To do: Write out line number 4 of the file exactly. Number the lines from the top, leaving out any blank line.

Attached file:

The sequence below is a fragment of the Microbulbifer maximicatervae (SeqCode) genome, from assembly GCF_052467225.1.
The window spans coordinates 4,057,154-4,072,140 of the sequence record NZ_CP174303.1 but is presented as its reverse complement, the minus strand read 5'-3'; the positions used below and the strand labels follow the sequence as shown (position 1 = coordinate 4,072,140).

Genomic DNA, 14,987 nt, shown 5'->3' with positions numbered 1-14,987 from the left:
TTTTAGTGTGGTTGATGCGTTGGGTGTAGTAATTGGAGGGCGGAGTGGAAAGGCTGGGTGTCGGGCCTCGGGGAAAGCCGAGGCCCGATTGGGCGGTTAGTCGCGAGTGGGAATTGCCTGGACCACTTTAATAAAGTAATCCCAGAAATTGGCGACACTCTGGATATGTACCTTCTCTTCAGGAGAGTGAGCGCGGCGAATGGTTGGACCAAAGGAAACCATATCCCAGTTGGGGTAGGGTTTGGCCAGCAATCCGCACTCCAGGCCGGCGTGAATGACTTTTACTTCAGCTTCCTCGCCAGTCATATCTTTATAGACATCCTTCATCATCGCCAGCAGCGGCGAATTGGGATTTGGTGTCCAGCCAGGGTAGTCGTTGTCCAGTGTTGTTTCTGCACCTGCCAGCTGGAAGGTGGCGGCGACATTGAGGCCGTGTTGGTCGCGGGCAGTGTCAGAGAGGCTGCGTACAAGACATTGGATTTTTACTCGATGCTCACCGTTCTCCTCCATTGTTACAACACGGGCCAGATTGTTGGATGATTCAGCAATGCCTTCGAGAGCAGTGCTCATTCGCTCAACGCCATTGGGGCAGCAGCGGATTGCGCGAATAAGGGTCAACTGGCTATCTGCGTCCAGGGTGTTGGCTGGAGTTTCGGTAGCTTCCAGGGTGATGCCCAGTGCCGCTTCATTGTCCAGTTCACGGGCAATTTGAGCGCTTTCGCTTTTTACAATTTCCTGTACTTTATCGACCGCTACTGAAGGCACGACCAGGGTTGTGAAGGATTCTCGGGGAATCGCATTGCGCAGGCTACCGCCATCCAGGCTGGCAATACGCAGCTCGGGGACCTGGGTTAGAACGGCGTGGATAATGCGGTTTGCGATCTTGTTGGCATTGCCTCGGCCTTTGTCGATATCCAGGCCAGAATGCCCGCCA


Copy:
TTTTAGTGTGGTTGATGCGTTGGGTGTAGTAATTGGAGGGCGGAGTGGAAAGGCTGGGTGTCGGGCCTCGGGGAAAGCCGAGGCCCGATTGGGCGGTTAGTCGCGAGTGGGAATTGCCTGGACCACTTTAATAAAGTAATCCCAGAAATTGGCGACACTCTGGATATGTACCTTCTCTTCAGGAGAGTGAGCGCGGCGAATGGTTGGACCAAAGGAAACCATATCCCAGTTGGGGTAGGGTTTGGCCAGCAATCCGCACTCCAGGCCGGCGTGAATGACTTTTACTTCAGCTTCCTCGCCAGTCATATCTTTATAGACATCCTTCATCATCGCCAGCAGCGGCGAATTGGGATTTGGTGTCCAGCCAGGGTAGTCGTTGTCCAGTGTTGTTTCTGCACCTGCCAGCTGGAAGGTGGCGGCGACATTGAGGCCGTGTTGGTCGCGGGCAGTGTCAGAGAGGCTGCGTACAAGACATTGGATTTTTACTCGATGCTCACCGTTCTCCTCCATTGTTACAACACGGGCCAGATTGTTGGATGATTCAGCAATGCCTTCGAGAGCAGTGCTCATTCGCTCAACGCCATTGGGGCAGCAGCGGATTGCGCGAATAAGGGTCAACTGGCTATCTGCGTCCAGGGTGTTGGCTGGAGTTTCGGTAGCTTCCAGGGTGATGCCCAGTGCCGCTTCATTGTCCAGTTCACGGGCAATTTGAGCGCTTTCGCTTTTTACAATTTCCTGTACTTTATCGACCGCTACTGAAGGCACGACCAGGGTTGTGAAGGATTCTCGGGGAATCGCATTGCGCAGGCTACCGCCATCCAGGCTGGCAATACGCAGCTCGGGGACCTGGGTTAGAACGGCGTGGATAATGCGGTTTGCGATCTTGTTGGCATTGCCTCGGCCTTTGTCGATATCCAGGCCAGAATGCCCGCCA